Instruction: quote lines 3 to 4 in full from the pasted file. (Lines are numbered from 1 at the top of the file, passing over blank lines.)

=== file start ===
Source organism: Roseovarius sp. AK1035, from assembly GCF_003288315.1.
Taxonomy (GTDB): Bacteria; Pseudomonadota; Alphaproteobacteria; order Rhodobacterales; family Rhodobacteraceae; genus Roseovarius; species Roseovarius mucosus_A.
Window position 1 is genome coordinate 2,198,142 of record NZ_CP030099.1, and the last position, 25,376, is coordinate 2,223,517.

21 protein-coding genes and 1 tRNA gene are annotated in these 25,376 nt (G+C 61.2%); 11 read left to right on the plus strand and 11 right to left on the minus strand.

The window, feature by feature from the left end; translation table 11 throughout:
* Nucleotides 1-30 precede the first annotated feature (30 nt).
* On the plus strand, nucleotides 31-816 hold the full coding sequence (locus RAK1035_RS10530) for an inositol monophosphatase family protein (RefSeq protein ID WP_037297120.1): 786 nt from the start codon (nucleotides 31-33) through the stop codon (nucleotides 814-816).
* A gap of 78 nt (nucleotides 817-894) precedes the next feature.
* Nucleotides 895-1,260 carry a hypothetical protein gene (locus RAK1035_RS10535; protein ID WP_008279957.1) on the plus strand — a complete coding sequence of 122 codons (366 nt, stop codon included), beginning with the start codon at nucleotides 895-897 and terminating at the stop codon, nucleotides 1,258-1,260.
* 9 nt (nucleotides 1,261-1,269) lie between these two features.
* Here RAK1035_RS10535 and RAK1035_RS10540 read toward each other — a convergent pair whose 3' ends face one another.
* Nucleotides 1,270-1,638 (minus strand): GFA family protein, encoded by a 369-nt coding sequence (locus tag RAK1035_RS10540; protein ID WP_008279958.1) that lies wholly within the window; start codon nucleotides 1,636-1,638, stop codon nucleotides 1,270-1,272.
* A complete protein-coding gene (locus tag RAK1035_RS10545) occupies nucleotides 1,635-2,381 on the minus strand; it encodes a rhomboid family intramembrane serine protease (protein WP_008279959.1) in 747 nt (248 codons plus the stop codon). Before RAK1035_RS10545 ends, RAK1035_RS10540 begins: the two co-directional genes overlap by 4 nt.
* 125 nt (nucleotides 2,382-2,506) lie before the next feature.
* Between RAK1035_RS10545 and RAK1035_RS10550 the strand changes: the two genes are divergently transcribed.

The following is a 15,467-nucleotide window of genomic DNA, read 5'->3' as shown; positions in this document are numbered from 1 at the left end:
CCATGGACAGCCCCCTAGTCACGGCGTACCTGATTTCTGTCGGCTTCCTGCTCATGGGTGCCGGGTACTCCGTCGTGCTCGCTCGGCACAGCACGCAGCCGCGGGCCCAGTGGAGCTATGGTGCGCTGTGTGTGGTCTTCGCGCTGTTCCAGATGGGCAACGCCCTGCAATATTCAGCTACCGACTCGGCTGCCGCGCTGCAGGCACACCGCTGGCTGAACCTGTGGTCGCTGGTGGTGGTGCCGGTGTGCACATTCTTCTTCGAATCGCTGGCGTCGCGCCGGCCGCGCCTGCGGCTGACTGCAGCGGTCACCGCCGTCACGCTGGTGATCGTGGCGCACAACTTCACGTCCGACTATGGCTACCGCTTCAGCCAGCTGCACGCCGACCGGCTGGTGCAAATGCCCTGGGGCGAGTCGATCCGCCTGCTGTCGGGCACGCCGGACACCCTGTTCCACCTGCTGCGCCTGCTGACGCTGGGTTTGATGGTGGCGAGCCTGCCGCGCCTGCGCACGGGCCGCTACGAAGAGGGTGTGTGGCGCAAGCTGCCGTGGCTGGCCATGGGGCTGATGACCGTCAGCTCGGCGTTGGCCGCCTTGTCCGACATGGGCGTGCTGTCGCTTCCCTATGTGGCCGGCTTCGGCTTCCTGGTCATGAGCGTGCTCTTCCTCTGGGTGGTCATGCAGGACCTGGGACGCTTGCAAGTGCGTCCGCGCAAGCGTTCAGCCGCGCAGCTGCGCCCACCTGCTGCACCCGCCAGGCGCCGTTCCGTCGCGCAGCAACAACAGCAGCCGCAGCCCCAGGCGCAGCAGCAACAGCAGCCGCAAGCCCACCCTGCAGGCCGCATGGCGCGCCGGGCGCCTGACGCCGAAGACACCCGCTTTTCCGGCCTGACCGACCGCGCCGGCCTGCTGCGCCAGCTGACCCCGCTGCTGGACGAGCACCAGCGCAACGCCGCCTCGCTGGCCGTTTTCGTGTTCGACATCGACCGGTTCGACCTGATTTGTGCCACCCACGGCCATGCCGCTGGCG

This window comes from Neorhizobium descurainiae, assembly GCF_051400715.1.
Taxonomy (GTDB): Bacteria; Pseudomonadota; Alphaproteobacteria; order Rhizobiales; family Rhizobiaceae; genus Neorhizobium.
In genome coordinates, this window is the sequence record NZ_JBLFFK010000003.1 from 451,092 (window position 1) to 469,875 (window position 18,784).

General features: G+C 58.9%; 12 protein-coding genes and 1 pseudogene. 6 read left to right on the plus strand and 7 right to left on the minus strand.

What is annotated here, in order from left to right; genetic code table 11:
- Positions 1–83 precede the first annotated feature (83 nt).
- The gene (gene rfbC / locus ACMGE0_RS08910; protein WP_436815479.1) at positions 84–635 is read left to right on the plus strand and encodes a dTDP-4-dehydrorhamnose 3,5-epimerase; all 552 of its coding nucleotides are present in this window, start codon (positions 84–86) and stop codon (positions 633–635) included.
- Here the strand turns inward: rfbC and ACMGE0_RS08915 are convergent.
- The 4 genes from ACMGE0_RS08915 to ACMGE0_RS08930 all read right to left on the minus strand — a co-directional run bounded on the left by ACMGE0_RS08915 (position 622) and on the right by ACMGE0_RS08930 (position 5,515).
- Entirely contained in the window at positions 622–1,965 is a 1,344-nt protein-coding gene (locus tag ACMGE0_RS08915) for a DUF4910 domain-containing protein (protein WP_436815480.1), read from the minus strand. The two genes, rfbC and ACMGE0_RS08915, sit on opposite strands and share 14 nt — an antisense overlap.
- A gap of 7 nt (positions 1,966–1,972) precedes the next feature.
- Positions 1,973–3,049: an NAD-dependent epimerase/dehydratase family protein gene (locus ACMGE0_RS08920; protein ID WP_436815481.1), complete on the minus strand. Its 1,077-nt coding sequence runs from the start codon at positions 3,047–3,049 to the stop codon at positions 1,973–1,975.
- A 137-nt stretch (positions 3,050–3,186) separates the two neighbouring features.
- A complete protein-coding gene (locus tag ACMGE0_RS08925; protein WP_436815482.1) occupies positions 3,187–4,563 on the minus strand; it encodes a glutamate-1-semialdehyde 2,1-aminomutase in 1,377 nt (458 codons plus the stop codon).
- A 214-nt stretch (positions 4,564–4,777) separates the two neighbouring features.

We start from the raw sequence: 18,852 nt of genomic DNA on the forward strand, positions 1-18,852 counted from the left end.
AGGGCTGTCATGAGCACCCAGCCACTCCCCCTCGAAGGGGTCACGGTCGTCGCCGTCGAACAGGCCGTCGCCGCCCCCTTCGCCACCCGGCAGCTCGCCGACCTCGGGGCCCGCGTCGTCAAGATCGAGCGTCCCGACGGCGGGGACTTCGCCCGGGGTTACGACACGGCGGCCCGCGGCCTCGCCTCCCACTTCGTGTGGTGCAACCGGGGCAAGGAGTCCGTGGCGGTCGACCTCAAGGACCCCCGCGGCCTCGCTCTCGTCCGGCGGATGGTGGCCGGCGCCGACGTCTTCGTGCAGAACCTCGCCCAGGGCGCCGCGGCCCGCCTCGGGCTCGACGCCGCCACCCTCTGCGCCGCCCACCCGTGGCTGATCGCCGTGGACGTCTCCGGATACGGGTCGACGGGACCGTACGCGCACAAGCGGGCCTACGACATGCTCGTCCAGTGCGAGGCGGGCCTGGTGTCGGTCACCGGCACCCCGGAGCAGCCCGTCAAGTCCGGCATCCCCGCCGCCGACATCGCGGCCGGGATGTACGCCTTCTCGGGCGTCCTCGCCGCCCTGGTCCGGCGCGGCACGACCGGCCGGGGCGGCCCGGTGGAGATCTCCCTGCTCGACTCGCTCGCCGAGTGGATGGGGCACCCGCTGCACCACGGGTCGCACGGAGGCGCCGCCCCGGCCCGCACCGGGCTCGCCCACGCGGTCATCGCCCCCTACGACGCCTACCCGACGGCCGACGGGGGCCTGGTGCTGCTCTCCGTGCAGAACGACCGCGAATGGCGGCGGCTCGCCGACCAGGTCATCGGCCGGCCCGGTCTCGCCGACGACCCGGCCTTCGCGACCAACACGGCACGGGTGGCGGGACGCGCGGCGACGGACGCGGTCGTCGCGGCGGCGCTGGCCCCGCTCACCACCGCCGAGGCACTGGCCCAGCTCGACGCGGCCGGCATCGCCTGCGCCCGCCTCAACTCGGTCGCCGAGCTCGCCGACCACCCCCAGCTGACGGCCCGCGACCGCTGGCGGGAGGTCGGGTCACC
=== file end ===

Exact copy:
Window position 1 is genome coordinate 2,198,142 of record NZ_CP030099.1, and the last position, 25,376, is coordinate 2,223,517.

21 protein-coding genes and 1 tRNA gene are annotated in these 25,376 nt (G+C 61.2%); 11 read left to right on the plus strand and 11 right to left on the minus strand.